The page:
10 Tips to Eating Healthy at Any Restaurant
Just because you’re watching what you eat doesn’t mean you can’t go out and enjoy yourself. Keep these simple guidelines in mind, and try to make the healthiest choices possible.
Congratulations! You’ve made the decision to begin living a healthier lifestyle. You’re working out and have become an expert at preparing healthy meals at home. But what happens when you leave your perfectly stocked refrigerator full of fresh fruit, veggies, and lean proteins for an evening out at a restaurant? Do all of your new healthy habits go down the drain? Follow my top 10 tips for eating out in a restaurant, and you’ll have no trouble sticking to your weight-loss plan, while still being able to go out and live your life like the social butterfly that you are.
Jennifer Leah Gottlieb is certified as a personal trainer and weight-loss specialist by The National Academy of Sports Medicine. She built a successful business training a large roster of celebrities and many of Manhattan's elite. Jen has a knack for designing healthy meal plans, and she has helped clients lose hundreds of pounds throughout her career.
Your evening begins before you even step foot in the restaurant! Think of Google as your new BFF and review the menu in advance. The best thing you can do to save yourself from making an impulsive and unhealthy decision, is to choose what you are going to order before you even get there. You are much less likely to splurge, when you’ve taken the time to choose a healthy option ahead of time. Do your homework.
Going to a restaurant hungry can be the kiss of death for those on a weight-loss plan. A rumbling belly almost always leads to poor decision making and over eating! I always have a small snack before I leave to go out to dinner. A handful of nuts, some veggie sticks with hummus, or some thinly sliced chicken or turkey are all great pre-dinner snacks.
Bounce the Bread
Have the server remove the bread basket immediately. Out of sight, out of mind. If it’s not there, you won't be tempted to pick at it. Instead, you are much better off drinking a full glass of water with lemon while you wait. This will help you to feel more satiated so you’re less likely to overindulge when the food comes. Another great option is an herbal tea or a club soda with lime.
Think Before You Drink
Of course, if your goal is weight-loss, your best bet is to steer clear of alcohol. Not only is it caloric, but those cocktails can also bring on the dreaded boozy binge that you always regret! However, if you’re going to drink, there are some strategies to help keep you on track. The fewer ingredients in your cocktail, the better. Avoid fancy martini variations and mixed drinks loaded with sugary juices and syrups that pack on calories. Stick to a glass of wine, a light beer, or a vodka soda with lime. Also, try and limit yourself to one drink and make it last the whole evening, or if it’s going to be a two-drink night, drink a full glass of water in between. Always sip slowly, and switch to water or club soda whenever possible.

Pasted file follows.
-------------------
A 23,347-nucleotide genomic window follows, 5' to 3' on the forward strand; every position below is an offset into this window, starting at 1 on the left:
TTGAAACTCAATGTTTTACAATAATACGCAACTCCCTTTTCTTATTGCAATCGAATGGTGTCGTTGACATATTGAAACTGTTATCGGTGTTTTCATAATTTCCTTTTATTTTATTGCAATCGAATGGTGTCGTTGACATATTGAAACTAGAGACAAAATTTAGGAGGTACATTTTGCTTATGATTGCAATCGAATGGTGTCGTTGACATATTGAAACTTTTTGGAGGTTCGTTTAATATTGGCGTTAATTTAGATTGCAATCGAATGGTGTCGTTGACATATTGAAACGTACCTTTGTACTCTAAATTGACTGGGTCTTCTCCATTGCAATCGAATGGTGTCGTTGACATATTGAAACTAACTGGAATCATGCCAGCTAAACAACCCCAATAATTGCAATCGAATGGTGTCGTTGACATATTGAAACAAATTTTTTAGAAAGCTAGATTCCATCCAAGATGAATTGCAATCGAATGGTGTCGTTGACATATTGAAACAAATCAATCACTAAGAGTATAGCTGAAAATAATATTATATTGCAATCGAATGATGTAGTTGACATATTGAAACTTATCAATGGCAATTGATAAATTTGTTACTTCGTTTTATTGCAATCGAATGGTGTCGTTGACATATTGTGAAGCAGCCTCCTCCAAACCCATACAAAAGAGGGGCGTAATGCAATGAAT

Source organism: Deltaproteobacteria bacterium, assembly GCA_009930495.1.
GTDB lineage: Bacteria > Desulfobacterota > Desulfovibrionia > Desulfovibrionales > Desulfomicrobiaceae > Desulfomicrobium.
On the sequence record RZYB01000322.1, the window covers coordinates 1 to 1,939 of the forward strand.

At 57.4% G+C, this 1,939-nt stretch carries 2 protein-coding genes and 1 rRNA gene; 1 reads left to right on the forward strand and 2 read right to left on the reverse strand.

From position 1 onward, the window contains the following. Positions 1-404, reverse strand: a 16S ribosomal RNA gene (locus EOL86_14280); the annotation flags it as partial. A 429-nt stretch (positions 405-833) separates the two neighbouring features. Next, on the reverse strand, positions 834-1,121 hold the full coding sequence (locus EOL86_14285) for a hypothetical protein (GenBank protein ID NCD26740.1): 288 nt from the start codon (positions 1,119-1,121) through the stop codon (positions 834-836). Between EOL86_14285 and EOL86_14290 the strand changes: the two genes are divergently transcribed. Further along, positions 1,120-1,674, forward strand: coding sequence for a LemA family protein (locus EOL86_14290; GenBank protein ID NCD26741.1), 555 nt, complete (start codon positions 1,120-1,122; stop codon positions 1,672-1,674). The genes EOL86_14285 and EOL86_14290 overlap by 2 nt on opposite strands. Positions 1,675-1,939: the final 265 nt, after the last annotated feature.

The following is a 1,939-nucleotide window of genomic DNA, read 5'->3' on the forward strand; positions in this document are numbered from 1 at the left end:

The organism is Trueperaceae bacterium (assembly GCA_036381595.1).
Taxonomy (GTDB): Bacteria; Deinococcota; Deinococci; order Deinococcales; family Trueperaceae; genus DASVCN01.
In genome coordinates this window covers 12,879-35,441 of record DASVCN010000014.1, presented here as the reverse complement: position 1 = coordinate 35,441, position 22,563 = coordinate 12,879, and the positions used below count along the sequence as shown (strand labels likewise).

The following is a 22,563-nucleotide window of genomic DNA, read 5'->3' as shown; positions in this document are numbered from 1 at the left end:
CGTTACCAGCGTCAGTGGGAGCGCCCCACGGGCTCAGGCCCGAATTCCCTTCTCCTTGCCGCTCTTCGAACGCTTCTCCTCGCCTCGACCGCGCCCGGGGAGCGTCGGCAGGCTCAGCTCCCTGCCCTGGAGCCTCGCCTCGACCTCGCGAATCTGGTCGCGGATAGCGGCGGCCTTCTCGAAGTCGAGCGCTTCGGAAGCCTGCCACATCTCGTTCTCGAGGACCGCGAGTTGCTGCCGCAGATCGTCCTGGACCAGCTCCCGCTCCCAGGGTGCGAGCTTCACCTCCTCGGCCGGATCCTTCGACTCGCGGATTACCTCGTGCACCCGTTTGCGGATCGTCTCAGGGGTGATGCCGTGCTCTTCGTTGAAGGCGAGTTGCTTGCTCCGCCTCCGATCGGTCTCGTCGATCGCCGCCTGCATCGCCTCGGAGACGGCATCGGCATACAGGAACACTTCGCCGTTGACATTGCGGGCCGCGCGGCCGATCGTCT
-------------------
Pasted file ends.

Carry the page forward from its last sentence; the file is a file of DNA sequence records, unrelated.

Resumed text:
Menu Word Search
Key words on the menu to avoid are "crispy," "fried," "breaded," "crusted," and "cream of..." If an item has any of these words in it, stay away! Stick to items that contain "grilled," "steamed," "roasted," and “baked” in the description.
Sauce on the Side
Restaurants love to hide very caloric ingredients like butter and mayo in sauces and dressings. A regular salad or a grilled piece of fish can easily turn into a 700-calorie meal after it's drenched in sauce. I always ask for all sauce and dressing on the side. Simply order that delicious chef’s special of the day steamed or grilled, and ask for the sauce on the side. This way, you can control how much (or how little) you actually put on your food. A teeny, tiny dip for each bite would be best. Also, fresh-squeezed lemon with pepper makes a great substitute for sauce or salad dressing. These simple changes can save you hundreds of calories!
Eat slowly and chew mindfully. Take the time to savor every bite! It takes the brain up to 20 minutes to get the message from your stomach that it's full. We often over-eat because we stuff our faces before our brain can even tell us that we were full 10 bites ago. Take your time, chew your food, enjoy your conversation, and listen to the messages your belly is sending to your brain. I find that putting my fork down and taking a sip of water in between each bite really helps me to slow down.
Don't Clean Your Plate!
Forget your mother's voice in your head telling you to not waste food. The Japanese practice something called “Hara Hachi Bu.” It means eat until you are 80 percent full. This practice is so healthy that the Okinawan people often live to be 100. Considering the portion sizes in most restaurants, many of us consume way too much food in one meal. Only eat until you are no longer hungry, and either leave a few bites on the plate or ask for a doggy bag.
When it comes to dessert, follow the two-bite rule. I’m not a fan of depriving myself of anything, because deprivation leads to cravings. And cravings lead to binges. Order the dessert of your choice, but only take two bites! I promise, that’s all you need. We don't eat dessert because we’re hungry. We eat it because it tastes good. Make those bites the most enjoyable bites you’ve ever had, and then be done. If you don't think you can follow the two-bite rule, order some fresh berries or an herbal tea with lemon instead to cap off your meal.
And last but not least, enjoy! Just because you’re watching what you eat doesn’t mean you can’t go out to that cool new restaurant and enjoy yourself. Just keep these simple guidelines in mind, and try to make the healthiest choices possible. Now go out to eat and show that menu who’s boss!